Some Perspectives On The Development Of Sixteenth-Century English As A Literary Language

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Doctor of Philosophy (Ph.D.)




This study undertakes a survey of the general political, economic, religious and social changes that took place in England during the sixteenth century, from 1485 to 1594, and of the intellectual changes that accompanied them in order to illustrate the shift in attitude from the medieval corporate outlook to the modern individualistic secular outlook. Then, a survey of sixteenth-century views of language and literature demonstrates that the shift in the intellectual framework was accompanied by a parallel shift in sixteenth-century theories of language and literature; specifically, that just when the latent individualism of the middle class burst forth and established itself as the dominant outlook in the 1570's, the more individualized use of language established itself as the dominant linguistic and literary outlook. The simultaneous occurrence of these two changes--one in the sphere of values and one in the sphere of language--then serves as the context against which to examine the uses of language as both matter and manner in some of the works of Edmund Spenser.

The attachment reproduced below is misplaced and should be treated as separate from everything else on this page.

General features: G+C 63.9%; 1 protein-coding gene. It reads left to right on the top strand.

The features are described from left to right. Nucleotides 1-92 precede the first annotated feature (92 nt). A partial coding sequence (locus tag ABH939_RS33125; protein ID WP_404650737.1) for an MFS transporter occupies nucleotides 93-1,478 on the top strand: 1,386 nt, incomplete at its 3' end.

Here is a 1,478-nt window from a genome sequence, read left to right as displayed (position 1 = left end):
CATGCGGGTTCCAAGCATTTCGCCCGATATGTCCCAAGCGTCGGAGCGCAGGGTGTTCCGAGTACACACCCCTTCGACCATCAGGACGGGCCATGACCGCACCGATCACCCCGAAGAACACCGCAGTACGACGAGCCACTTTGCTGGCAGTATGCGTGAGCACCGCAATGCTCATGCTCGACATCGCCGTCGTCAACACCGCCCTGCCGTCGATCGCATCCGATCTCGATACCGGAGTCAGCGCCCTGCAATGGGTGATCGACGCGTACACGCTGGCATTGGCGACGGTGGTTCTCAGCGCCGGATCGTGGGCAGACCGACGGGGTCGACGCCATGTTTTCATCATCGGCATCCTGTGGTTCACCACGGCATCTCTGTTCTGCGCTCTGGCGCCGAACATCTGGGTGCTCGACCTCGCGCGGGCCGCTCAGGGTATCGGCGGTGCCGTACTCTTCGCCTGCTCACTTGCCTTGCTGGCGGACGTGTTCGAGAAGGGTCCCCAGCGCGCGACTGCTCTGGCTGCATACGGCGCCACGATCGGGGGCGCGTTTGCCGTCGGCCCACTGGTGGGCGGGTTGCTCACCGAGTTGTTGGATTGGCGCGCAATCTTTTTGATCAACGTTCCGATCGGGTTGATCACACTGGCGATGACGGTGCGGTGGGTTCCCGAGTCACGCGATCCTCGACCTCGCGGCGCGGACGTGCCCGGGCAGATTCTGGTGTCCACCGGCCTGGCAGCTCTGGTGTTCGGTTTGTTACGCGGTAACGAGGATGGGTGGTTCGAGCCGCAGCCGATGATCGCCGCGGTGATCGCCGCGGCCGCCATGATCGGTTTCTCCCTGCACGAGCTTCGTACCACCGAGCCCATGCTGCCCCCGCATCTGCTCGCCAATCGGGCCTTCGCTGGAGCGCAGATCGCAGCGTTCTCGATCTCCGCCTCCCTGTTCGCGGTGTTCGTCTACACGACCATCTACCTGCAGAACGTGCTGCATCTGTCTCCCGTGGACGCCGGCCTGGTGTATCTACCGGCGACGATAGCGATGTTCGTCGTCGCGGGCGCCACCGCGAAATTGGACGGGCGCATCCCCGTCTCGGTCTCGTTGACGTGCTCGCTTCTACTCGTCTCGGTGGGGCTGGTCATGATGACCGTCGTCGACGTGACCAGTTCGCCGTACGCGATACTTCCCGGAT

Literature, English

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